Fed sets tough tests in annual bank health war games
Banks in the United States will have to test whether they can survive a halving of the stock market during a severe U.S. recession, the Federal Reserve said on Friday, as it set the rules for next year's model runs to gauge the health of the financial system.
Eight large U.S. banks must also test for the first time whether they can cope with the hypothetical default of their largest trading partner, the Fed said in documents laying out the so-called "stress tests."
(Read more: Policing banks: Federal regulators' big fail)
"The capital planning and stress testing program ... has contributed to a significant increase in capital at the largest banking organizations in the United States," the U.S. central bank said in a press release.
The stress tests were mandated by the Dodd-Frank law—aimed at preventing a repeat of the 2007-09 credit crisis - and measure how a bank's loan books and security portfolios hold up under a range of adverse economic scenarios.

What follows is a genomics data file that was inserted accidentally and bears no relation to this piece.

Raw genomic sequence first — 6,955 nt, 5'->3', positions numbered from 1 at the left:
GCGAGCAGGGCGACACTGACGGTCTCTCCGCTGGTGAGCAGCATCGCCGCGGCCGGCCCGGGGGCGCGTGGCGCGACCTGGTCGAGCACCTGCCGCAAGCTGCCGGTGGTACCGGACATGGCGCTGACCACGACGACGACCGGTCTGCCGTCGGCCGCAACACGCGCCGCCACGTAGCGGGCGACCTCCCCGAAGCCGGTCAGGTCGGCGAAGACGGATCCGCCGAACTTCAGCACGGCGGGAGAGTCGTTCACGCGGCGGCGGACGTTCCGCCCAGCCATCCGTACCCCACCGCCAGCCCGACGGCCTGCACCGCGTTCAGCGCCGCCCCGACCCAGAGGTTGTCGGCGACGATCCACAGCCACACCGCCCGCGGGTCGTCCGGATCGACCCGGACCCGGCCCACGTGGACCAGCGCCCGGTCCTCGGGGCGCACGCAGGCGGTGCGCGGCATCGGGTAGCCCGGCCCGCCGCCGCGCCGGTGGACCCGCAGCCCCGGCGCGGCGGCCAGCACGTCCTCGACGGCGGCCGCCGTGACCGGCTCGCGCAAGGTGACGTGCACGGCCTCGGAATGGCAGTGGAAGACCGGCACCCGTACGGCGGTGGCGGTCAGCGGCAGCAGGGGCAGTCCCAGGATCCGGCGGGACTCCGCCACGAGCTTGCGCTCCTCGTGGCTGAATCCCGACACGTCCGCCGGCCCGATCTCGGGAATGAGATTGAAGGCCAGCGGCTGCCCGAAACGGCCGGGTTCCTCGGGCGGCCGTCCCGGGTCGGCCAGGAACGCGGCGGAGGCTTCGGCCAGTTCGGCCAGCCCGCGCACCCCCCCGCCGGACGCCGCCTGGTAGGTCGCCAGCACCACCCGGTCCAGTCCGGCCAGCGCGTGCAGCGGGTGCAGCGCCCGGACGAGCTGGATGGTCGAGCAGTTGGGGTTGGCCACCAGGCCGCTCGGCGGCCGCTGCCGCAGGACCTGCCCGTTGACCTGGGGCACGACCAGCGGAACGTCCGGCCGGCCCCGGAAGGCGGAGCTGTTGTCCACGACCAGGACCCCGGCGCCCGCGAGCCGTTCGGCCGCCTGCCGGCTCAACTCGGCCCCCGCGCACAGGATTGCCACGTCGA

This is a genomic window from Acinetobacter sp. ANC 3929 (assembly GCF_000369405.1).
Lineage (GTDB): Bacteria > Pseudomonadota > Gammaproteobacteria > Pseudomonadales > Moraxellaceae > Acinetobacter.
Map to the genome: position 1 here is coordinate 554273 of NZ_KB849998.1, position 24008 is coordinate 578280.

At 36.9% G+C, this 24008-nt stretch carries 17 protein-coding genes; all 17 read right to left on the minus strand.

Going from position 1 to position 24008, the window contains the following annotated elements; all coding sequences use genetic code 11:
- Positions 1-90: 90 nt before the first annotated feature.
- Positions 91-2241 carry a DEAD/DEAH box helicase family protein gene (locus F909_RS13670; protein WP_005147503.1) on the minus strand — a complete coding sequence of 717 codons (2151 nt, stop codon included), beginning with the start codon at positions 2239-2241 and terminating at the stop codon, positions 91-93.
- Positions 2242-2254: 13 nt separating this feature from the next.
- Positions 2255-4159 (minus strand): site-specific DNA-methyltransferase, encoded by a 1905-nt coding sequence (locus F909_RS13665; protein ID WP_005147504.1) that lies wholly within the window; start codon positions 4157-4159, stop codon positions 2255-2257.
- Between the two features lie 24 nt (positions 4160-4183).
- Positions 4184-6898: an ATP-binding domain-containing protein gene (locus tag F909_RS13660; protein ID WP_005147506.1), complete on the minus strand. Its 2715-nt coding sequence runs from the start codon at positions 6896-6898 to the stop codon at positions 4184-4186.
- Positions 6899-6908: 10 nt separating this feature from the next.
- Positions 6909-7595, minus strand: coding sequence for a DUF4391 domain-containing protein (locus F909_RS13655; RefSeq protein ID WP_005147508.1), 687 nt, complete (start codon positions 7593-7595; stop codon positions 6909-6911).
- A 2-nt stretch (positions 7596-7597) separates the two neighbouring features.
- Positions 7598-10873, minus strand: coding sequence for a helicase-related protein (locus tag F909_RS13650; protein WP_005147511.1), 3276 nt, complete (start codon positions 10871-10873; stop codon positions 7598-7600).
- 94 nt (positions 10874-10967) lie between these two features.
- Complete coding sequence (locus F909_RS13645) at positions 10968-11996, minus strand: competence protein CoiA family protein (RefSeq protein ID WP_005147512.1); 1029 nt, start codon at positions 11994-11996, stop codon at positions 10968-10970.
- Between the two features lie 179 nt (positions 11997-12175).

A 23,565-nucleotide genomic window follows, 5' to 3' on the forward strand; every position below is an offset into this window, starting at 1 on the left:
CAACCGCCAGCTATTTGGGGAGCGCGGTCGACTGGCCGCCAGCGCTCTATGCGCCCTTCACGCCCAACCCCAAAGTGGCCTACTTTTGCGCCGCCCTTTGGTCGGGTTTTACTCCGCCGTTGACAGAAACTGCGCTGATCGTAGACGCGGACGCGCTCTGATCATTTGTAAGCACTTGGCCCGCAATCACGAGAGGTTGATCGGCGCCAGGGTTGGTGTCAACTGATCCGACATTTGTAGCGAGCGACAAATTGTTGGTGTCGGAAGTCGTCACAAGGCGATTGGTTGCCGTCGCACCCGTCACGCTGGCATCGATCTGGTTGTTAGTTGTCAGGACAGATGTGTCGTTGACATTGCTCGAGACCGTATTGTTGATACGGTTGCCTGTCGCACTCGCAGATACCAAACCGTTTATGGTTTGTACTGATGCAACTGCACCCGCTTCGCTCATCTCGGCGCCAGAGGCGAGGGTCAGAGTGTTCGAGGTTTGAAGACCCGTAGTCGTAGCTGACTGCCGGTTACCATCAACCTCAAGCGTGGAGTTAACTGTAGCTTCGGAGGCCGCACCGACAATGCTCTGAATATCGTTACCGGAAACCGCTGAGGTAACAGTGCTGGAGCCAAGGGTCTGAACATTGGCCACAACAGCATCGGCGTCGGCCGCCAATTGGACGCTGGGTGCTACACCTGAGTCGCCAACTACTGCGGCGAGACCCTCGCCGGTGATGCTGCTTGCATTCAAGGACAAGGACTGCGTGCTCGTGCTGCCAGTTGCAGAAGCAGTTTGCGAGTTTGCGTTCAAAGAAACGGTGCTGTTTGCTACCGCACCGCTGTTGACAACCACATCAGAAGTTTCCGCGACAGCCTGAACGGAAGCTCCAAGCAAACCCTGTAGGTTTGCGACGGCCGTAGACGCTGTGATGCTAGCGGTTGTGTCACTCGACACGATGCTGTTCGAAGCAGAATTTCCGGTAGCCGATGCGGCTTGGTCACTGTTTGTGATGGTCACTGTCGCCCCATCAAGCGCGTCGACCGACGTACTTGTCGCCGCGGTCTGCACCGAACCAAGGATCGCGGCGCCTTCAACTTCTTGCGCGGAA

The Fed turned down Citigroup's plan to return equity capital to shareholders last year on the basis of the outcome of the stress tests, which it uses to approve or disapprove dividends or share buy-backs.
In March, the Fed will publish the results of the tests in two stages, one as mandated by Dodd-Frank and a more elaborate one to approve the capital plans, known as the Comprehensive Capital Analysis and Review, or CCAR.
The Dodd-Frank stress tests function as one of the inputs for the wider CCAR tests, the Fed said.
Thirty banks are taking part in the stress tests, 18 which have already taken part in previous runs, and 12 smaller banks which had so far only been subject to a lighter version of the stress testing exercise.
(Read more: Should US be treated like an emerging market?)
The most severe adverse scenario assumed a 4.75 percent contraction in the U.S. economy, a stock crash, a jobless rate peaking at 11.25 percent in 2015, recession in Europe, and a slowdown in emerging markets.
Six large Wall Street banks with large trading operations also had to factor in a global market shock including sudden shifts in interest rates, a sovereign crisis in the euro area, and an asset price shock similar to that in 2008.